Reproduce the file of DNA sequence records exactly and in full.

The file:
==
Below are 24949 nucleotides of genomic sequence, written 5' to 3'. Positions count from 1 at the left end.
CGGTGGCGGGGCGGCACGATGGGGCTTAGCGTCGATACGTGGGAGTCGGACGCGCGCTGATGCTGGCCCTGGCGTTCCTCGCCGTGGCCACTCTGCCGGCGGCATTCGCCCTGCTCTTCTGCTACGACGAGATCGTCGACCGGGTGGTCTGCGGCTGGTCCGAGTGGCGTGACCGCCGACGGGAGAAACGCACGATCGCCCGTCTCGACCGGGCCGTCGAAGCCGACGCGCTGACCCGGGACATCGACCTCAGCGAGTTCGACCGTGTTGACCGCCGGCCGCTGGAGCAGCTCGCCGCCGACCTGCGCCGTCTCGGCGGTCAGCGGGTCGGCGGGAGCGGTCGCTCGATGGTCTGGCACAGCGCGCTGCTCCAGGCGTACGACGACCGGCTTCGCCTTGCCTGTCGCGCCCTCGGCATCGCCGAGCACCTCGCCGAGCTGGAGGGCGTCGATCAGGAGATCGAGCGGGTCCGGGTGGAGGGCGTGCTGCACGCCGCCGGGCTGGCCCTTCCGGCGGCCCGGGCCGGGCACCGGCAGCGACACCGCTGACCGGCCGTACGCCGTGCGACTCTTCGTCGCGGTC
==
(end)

Below are 24949 nucleotides of genomic sequence, written 5' to 3'. Positions count from 1 at the left end.
CGGTGGCGGGGCGGCACGATGGGGCTTAGCGTCGATACGTGGGAGTCGGACGCGCGCTGATGCTGGCCCTGGCGTTCCTCGCCGTGGCCACTCTGCCGGCGGCATTCGCCCTGCTCTTCTGCTACGACGAGATCGTCGACCGGGTGGTCTGCGGCTGGTCCGAGTGGCGTGACCGCCGACGGGAGAAACGCACGATCGCCCGTCTCGACCGGGCCGTCGAAGCCGACGCGCTGACCCGGGACATCGACCTCAGCGAGTTCGACCGTGTTGACCGCCGGCCGCTGGAGCAGCTCGCCGCCGACCTGCGCCGTCTCGGCGGTCAGCGGGTCGGCGGGAGCGGTCGCTCGATGGTCTGGCACAGCGCGCTGCTCCAGGCGTACGACGACCGGCTTCGCCTTGCCTGTCGCGCCCTCGGCATCGCCGAGCACCTCGCCGAGCTGGAGGGCGTCGATCAGGAGATCGAGCGGGTCCGGGTGGAGGGCGTGCTGCACGCCGCCGGGCTGGCCCTTCCGGCGGCCCGGGCCGGGCACCGGCAGCGACACCGCTGACCGGCCGTACGCCGTGCGACTCTTCGTCGCGGTC